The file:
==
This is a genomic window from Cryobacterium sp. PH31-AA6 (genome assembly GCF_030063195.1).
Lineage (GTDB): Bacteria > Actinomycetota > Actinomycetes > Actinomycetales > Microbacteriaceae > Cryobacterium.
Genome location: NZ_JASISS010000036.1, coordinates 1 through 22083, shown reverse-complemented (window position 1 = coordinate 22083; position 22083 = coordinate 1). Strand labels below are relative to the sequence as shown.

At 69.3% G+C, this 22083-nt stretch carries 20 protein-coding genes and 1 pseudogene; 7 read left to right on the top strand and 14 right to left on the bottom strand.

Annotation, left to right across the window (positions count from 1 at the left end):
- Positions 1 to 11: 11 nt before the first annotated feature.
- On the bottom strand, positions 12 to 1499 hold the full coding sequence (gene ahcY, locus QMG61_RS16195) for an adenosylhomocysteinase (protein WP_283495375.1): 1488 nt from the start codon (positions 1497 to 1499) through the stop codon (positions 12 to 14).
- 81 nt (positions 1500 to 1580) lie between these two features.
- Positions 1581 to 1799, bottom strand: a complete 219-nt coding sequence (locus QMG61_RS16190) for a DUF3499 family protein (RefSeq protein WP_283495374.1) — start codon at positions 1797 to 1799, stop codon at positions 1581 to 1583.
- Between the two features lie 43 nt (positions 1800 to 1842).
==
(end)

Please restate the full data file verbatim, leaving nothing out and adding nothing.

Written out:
This is a genomic window from Cryobacterium sp. PH31-AA6 (genome assembly GCF_030063195.1).
Lineage (GTDB): Bacteria > Actinomycetota > Actinomycetes > Actinomycetales > Microbacteriaceae > Cryobacterium.
Genome location: NZ_JASISS010000036.1, coordinates 1 through 22083, shown reverse-complemented (window position 1 = coordinate 22083; position 22083 = coordinate 1). Strand labels below are relative to the sequence as shown.

At 69.3% G+C, this 22083-nt stretch carries 20 protein-coding genes and 1 pseudogene; 7 read left to right on the top strand and 14 right to left on the bottom strand.

Annotation, left to right across the window (positions count from 1 at the left end):
- Positions 1 to 11: 11 nt before the first annotated feature.
- On the bottom strand, positions 12 to 1499 hold the full coding sequence (gene ahcY, locus QMG61_RS16195) for an adenosylhomocysteinase (protein WP_283495375.1): 1488 nt from the start codon (positions 1497 to 1499) through the stop codon (positions 12 to 14).
- 81 nt (positions 1500 to 1580) lie between these two features.
- Positions 1581 to 1799, bottom strand: a complete 219-nt coding sequence (locus QMG61_RS16190) for a DUF3499 family protein (RefSeq protein WP_283495374.1) — start codon at positions 1797 to 1799, stop codon at positions 1581 to 1583.
- Between the two features lie 43 nt (positions 1800 to 1842).